The women were faithful to Jesus from Galilee all the way to Jerusalem. They ministered to him while he was in Galilee (15:41); they followed him to the cross and saw the crucifixion (15:40). They saw where Joseph of Arimathea laid Jesus (15:47) and rose early in the morning to go there to anoint the body of Christ with species. They saw the empty tomb (16:5-6). They were faithful to follow Jesus, where as the crowd, his family and the religious leaders rejected him. His male disciples fled and denied Him. The women were the last hope that someone within Jesus’s crowd would continue as faithful followers. That was not to be the case, despite their faithfulness they failed to carry the message that was commissioned by the young man to “God and tell, His disciples, and Peter, ‘He is going ahead of you to Galilee; there you will see Him just as He told you.’” Their failure is highlighted through the word ‘fled’ and their silence.

They “fled” in 16:8 because trembling and astonishment had gripped them. Instead of faithfully proclaiming the message, they fled in fear. Mark is trying to paint a picture of the women’s failure through the word “fled”. This word was used in back in 14:50 when the disciples fled and again with the young man (14:52), two examples of the failure through the use of the word “fled”.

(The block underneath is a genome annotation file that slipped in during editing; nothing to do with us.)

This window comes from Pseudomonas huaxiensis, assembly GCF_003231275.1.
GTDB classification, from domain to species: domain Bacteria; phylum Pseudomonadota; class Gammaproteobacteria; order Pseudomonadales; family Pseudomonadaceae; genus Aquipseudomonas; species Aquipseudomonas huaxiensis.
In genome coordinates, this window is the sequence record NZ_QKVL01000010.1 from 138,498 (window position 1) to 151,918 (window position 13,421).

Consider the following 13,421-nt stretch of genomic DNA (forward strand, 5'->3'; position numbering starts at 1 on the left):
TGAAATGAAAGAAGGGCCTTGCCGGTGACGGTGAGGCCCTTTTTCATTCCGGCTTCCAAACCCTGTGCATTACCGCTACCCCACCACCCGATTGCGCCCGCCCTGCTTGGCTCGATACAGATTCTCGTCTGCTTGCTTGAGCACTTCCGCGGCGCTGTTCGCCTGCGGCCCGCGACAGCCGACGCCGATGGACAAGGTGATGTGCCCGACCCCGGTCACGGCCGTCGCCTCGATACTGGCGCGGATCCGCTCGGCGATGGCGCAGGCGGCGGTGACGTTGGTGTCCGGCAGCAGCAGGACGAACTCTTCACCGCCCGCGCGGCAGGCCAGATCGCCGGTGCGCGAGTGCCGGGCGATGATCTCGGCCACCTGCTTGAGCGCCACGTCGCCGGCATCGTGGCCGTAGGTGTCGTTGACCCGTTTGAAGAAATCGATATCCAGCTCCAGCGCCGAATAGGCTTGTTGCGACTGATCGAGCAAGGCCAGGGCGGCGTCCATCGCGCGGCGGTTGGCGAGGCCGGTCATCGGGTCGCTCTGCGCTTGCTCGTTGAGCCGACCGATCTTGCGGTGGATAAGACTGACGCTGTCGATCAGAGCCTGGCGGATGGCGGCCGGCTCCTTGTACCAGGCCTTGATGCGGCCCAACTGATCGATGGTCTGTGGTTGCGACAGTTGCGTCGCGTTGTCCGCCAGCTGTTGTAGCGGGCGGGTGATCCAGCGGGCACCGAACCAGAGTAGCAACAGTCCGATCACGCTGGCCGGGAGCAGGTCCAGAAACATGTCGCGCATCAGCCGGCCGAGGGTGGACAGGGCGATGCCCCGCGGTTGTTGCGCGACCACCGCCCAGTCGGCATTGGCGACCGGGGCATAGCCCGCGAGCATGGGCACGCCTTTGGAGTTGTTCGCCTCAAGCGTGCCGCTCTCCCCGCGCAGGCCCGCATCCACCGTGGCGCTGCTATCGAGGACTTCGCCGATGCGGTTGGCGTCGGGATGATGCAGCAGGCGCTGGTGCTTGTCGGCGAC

They not only fled the scene, they also said nothing to anyone for they were afraid. Their silence jeopardized the second round of discipleship. Faithful to follow Jesus but failed to proclaim the message. Is that us? Faithful to attend seminary but fail to proclaim the message of the good news. Faithful to your husband and wife but fail to proclaim gospel. Faithful to ministry to the saints but fail to proclaim the message of the good news.